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Math Help - Law of cosine Help!!

  1. #1
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    Law of cosine Help!!

    Cud u give me the formula of Law of Cosine on how to solve a triangle w/ 3 sides
    given?

    Im kind of confused with this problem:
    a = 5, b = 6, c = 9
    find all 3 angles A,B & C
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  2. #2
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    Quote Originally Posted by ^_^Engineer_Adam^_^
    Cud u give me the formula of Law of Cosine on how to solve a triangle w/ 3 sides
    given?

    Im kind of confused with this problem:
    a = 5, b = 6, c = 9
    find all 3 angles A,B & C
    c^2 = a^2 + b^2 - 2ab \cdot cos( \gamma )

    Where \gamma is the angle across from side c.

    Thus cos( \gamma ) = \frac{a^2 + b^2 - c^2}{2ab}.

    The other formulae simply permute the values of a, b, and c and need not be given.

    So for example, to find the angle across from side c we have:
    cos( \gamma ) = \frac{5^2 + 6^2 - 9^2}{2\cdot 5 \cdot 6} = -\frac{1}{3}

    Thus \gamma is second quadrant and \gamma \approx 109.5^o

    To find the angle across from side a, use a = 6, b = 9, c = 5. etc.

    -Dan
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  3. #3
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    You can also find the angles by using the fact that.
    \frac{1}{2}ab\sin \gamma =A
    where, A=\mbox{ area }
    And you can calculate area by Heron's Formula.
    A=\sqrt{s(s-a)(s-b)(s-c)}
    s=\mbox{ semi-perimeter }
    Last edited by CaptainBlack; July 29th 2006 at 09:15 PM.
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  4. #4
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    Hello, Adam!

    Cud u give me the formula of Law of Cosine on how to solve a triangle w/ 3 sides given?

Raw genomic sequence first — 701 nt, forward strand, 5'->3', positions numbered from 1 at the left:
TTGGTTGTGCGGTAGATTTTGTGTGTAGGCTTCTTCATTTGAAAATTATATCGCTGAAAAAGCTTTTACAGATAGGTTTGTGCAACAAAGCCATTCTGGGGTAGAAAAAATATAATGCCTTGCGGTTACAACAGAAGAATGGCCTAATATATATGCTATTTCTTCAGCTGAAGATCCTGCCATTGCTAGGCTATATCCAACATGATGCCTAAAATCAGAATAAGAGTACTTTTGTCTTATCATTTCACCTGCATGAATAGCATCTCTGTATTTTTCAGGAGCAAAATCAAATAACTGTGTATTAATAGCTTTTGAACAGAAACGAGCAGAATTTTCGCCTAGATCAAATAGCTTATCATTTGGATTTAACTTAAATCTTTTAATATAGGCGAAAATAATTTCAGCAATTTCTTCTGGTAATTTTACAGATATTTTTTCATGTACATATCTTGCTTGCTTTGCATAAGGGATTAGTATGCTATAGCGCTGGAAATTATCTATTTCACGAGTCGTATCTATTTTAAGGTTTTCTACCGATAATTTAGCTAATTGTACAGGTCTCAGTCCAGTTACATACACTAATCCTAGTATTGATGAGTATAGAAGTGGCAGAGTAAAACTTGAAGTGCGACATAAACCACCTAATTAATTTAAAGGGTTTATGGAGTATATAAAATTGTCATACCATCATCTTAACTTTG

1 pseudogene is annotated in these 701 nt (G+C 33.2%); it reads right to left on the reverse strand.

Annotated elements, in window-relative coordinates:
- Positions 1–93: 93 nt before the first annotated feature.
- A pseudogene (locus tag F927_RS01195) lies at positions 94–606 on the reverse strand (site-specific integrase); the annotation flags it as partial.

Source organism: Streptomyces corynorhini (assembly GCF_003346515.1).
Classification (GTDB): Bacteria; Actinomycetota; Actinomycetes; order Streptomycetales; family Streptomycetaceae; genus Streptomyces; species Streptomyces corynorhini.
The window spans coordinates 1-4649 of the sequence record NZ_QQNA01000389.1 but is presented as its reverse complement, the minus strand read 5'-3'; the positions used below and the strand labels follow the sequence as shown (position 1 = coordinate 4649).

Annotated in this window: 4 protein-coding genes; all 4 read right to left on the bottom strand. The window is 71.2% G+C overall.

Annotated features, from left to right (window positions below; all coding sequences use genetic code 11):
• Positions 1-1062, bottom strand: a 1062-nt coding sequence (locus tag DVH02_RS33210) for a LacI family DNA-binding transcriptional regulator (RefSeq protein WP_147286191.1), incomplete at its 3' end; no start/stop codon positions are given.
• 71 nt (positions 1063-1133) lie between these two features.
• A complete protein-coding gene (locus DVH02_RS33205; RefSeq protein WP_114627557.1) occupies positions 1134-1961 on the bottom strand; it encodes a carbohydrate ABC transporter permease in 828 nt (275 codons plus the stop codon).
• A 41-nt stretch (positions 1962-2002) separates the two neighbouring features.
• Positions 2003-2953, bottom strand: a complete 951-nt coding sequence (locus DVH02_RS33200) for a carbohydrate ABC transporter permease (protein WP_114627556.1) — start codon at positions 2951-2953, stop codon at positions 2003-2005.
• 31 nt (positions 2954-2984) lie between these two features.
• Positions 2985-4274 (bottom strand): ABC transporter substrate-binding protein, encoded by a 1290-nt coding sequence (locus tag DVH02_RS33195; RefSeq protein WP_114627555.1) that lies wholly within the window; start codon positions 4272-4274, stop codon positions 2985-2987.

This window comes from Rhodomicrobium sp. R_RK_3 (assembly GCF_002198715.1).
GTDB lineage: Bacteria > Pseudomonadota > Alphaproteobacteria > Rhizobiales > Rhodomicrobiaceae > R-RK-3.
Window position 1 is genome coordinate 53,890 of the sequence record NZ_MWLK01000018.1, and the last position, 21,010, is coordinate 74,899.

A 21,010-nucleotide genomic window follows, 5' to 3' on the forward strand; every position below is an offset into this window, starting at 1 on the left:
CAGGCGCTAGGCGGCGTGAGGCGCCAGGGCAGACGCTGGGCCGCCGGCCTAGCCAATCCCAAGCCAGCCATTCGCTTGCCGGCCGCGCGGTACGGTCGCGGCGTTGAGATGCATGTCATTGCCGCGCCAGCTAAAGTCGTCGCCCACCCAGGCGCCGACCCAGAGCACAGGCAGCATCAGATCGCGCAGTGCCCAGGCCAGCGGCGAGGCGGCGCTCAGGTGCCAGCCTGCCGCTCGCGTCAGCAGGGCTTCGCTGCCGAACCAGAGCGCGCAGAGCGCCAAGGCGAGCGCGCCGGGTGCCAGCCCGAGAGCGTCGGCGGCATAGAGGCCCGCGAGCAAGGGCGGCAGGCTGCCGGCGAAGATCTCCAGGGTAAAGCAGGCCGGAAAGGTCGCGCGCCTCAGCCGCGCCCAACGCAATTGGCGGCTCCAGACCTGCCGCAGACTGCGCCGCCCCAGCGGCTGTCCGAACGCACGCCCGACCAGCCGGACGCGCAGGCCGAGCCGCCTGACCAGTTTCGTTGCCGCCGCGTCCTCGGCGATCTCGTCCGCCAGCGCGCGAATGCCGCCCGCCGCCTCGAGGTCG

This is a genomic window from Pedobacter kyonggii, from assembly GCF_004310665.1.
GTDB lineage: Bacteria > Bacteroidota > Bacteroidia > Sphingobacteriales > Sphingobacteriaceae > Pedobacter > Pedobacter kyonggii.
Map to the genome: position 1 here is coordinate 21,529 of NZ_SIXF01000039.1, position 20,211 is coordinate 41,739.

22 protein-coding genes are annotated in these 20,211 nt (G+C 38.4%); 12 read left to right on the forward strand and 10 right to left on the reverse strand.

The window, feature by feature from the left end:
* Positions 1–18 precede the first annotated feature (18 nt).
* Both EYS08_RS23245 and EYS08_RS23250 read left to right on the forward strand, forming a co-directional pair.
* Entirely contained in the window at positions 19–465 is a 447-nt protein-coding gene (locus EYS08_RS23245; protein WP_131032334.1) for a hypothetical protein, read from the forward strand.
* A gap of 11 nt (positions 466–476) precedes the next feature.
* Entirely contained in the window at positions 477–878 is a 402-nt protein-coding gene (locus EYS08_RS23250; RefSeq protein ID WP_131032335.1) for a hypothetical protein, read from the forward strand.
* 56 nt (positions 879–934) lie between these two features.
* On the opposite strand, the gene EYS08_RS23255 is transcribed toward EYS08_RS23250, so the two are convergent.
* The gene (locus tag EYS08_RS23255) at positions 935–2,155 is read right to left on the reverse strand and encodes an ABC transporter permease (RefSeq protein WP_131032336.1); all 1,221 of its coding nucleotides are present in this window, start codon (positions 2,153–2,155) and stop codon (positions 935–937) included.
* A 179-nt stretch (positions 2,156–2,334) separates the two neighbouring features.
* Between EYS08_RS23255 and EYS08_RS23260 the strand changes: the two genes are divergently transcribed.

Im kind of confused with this problem:
    a = 5, b = 6, c = 9
    find all 3 angles A,B & C

    No, I'm confused . . .

    You're familiar with the Law of Cosines
    . . but you've never solved for an angle . . . ever?


    Okay, just this once . . .

    I assume you know that: . a^2\:=\:b^2+c^2 - 2bc\cos A

    Rearrange the terms: . 2bc\cos A\:=\:b^2 + c^2 - a^2

    Divide by 2bc:\;\;\boxed{\cos A\:=\:\frac{b^2 + c^2 - a^2}{2bc}} . . . a formula for finding \angle A.


    Similarly, we can derive formulas for the other two angles:

    . . \boxed{\cos B\:=\:\frac{a^2+c^2-b^2}{2ac}}\qquad\boxed{\cos C\:=\:\frac{a^2+b^2-c^2}{2ab}}

    You should memorize these or be able to derive them when needed.

    ~ ~ ~ ~ ~ ~ ~ ~ ~ ~ ~ ~ ~ ~ ~ ~ ~ ~ ~ ~ ~ ~ ~ ~ ~ ~ ~ ~ ~ ~

    Your problem has: . a = 5,\lb = 6,\;c = 9

    We have: . \cos A\:=\:\frac{6^2 + 9^2 - 5^2}{2(6)(9)}\:=\:\frac{92}{108}

    . . Therefore: . A\:=\:\cos^{-1}\left(\frac{92}{108}\right)\:=\:31.5863381\quad \Rightarrow\quad \boxed{A\:\approx\:31.6^o}


    We have: . \cos B\:=\:\frac{5^2 + 9^2 - 6^2}{2(5)(9)}\:=\:\frac{70}{90}

    . . Therefore: . B\:=\:\cos^{-1}\left(\frac{7}{9}\right)\:=\:38.94244127\quad \Rightarrow\quad \boxed{B\:\approx\:38.9^o}


    We have: . \cos C\:=\:\frac{5^2+6^2-9^2}{2(5)(6)}\:=\:\frac{-20}{60}

    . . Therefore: . C\:=\:\cos^{-1}\left(-\frac{1}{3}\right)\:=\:109.4712206\quad \Rightarrow\quad \boxed{C\:\approx\:109.5^o}



    Check: . A + B + C\:=\:31.6^o + 38.9^o + 109.5^o \:=\:180^o . . . Yay!

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  5. #5
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    Yea ...
    But the only confusing thing is that after solving the law of cosine to get the 1st angle A which is 32 degrees, i solve the angle using the law of sine... so sin32 / 5 = sin C / 9 and it gave the C an angle of 72.5 degrees...
    How come?

    Btw
    Thanks topsquart, ThePerfectHacker and thanks again Soroban!!
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  6. #6
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    Hello again, Adam!

    After solving the Law of Cosine to get A = 32^o
    i solved the angle using the Law of Sines.

    So \frac{\sin32}{5} = \frac{\sin C}{9} and it gave C = 72.5^o.
    How come?

    You fell for a very common "trap" in these problems.

    Recall that an inverse sine can have two possible values.
    . . For example: . \sin^{-1}(0.5)\,=\,30^o or  150^o
    And your calculator gives you only the smaller value.
    It is up to you to determine which angle is appropriate.

    You got: . C = 72.5^o, but 107.5^o is also possible.


    I've explained this to my students:

    "The Law of Sines is much easier to use for determining angles.
    But the Law of Sines (and your calculator) can lie to you.
    . . (It says the angle is 60^o, but it's really 120^o.)
    Hence, I recommend that you use the Law of Cosines to find angles.
    . . (It doesn't lie.)"

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  7. #7
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    I c so u hav ta use cosine all the time involving 3 sides

    .... thanks master soroban!! i finally found the answer to my frustration... coz i got a 20 / 50 in a seatwork with that problem...

    really appreciated!
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